What explains the seemingly universal human fear of dying? It’s a mixture of two things, which could be separated.  One is we know that other people die. And when other people die, particularly people who have a close role in our lives, we experience it as a potentially final loss. And from that potentially final loss comes not only the experience of bereavement, but also the interest in the survival of death.  

Many people are interested in the possibility of the human mind or the human personality surviving death, not because they want to survive, but because they can’t endure the otherwise the final loss of loved ones. But the other side is that we’re afraid of dying because there may be an instinctual basis to it, something which evolution has given us.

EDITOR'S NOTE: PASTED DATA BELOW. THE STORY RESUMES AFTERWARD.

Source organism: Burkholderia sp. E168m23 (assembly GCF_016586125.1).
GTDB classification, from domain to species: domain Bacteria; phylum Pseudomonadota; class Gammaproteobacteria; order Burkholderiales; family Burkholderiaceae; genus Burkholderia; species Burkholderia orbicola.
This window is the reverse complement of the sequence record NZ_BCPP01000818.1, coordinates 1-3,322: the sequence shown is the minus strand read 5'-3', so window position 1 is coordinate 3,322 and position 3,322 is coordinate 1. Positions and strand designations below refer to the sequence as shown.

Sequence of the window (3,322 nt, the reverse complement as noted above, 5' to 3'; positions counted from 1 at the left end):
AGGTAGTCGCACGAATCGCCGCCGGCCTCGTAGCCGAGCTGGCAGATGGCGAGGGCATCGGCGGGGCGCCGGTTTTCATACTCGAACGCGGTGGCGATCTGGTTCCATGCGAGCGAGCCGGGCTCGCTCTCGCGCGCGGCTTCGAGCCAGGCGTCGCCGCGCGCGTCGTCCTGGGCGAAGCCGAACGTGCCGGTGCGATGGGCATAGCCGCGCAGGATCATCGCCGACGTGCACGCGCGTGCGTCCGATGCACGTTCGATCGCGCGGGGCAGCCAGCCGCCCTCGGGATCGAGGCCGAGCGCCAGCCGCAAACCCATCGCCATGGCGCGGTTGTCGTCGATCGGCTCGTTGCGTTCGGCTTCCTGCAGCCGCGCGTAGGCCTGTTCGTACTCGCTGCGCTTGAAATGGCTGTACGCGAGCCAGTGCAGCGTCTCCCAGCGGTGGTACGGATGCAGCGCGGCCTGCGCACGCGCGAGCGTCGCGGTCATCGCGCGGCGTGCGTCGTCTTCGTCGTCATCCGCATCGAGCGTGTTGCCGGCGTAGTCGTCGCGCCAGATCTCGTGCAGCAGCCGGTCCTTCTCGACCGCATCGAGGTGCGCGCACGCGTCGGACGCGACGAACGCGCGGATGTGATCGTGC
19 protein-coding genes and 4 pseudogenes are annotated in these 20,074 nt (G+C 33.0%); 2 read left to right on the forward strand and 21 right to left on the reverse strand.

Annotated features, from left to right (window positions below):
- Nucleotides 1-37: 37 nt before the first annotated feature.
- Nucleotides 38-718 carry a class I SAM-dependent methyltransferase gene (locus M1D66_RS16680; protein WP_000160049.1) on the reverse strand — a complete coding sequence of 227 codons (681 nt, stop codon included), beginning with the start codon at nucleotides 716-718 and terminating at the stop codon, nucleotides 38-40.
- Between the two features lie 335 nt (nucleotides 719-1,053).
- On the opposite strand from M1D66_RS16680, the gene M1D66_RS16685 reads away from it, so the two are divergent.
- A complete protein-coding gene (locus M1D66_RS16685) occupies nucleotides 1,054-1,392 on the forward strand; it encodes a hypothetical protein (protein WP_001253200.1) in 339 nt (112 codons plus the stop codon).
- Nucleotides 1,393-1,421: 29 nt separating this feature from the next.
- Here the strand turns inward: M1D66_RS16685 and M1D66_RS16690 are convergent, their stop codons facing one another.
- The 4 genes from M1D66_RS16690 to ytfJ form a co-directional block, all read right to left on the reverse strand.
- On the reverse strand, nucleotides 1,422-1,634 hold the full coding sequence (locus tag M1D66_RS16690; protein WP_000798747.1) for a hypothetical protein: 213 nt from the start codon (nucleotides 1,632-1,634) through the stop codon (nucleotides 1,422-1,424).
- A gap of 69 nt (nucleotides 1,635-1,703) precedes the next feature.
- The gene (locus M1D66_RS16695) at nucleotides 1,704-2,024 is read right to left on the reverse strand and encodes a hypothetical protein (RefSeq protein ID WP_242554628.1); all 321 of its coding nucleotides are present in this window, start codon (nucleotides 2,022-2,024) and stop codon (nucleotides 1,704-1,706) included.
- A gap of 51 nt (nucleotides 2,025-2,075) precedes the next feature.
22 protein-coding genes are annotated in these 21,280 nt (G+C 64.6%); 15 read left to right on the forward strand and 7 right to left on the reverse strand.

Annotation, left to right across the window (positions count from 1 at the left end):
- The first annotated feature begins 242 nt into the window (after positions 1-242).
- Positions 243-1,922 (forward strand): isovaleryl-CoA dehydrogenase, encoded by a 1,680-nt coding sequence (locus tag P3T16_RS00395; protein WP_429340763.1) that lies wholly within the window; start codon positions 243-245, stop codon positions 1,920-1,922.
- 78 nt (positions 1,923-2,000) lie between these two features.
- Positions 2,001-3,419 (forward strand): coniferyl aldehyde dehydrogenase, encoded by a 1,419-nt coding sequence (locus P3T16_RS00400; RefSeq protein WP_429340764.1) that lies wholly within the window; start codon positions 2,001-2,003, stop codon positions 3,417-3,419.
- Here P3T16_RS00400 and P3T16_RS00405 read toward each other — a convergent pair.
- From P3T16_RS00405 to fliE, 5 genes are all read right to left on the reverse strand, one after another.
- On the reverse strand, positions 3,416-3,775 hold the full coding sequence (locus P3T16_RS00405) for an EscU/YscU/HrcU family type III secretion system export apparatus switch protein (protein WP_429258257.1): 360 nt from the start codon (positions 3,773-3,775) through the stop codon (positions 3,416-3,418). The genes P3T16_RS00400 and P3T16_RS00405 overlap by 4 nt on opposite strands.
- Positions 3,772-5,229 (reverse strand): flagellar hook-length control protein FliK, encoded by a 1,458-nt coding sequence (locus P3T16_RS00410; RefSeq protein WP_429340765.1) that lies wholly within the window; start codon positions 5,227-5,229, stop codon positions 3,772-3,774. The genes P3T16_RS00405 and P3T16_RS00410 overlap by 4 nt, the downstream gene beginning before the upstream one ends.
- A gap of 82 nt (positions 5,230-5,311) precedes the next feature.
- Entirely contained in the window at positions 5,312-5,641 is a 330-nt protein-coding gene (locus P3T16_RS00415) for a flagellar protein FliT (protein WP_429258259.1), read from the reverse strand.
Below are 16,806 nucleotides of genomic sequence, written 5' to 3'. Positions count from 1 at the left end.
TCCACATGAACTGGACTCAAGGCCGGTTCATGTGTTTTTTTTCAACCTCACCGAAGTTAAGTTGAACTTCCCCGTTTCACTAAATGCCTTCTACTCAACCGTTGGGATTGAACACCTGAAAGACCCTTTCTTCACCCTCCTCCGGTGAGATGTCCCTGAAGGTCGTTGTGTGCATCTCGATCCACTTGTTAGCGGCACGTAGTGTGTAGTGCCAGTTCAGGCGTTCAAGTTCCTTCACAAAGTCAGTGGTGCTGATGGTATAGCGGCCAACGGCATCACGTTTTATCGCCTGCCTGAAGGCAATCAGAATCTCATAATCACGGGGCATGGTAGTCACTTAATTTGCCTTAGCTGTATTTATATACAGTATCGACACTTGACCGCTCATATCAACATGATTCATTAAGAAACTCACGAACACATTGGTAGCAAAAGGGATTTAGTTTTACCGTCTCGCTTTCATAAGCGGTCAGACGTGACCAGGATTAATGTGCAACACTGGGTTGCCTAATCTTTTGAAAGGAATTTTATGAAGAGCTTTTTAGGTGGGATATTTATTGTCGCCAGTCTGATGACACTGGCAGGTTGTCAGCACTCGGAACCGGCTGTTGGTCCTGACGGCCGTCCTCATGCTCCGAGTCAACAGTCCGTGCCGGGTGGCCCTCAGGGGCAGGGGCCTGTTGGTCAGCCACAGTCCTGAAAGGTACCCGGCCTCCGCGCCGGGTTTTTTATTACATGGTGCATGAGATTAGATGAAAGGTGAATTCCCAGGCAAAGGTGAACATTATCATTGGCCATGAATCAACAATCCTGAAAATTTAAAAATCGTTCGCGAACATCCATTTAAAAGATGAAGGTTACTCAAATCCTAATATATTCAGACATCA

Beyond that, death is the supreme form of transiency, that everything passes, that everything fades away and disappears and a part of all human beings wants to immortalize beautiful moments, wants to immortalize the meaning in their lives. And if death is final, if death is final oblivion, then that meaning disappears completely. And that I think can only be frightening because it’s the slide from meaning to, in a sense, the disappearance or even the absence of meaning.  So this question touches on one of the most fundamental issues that is addressed by anybody who thinks about mortality, the end of mortality.

In Their Own Words is recorded in Big Think's studio.

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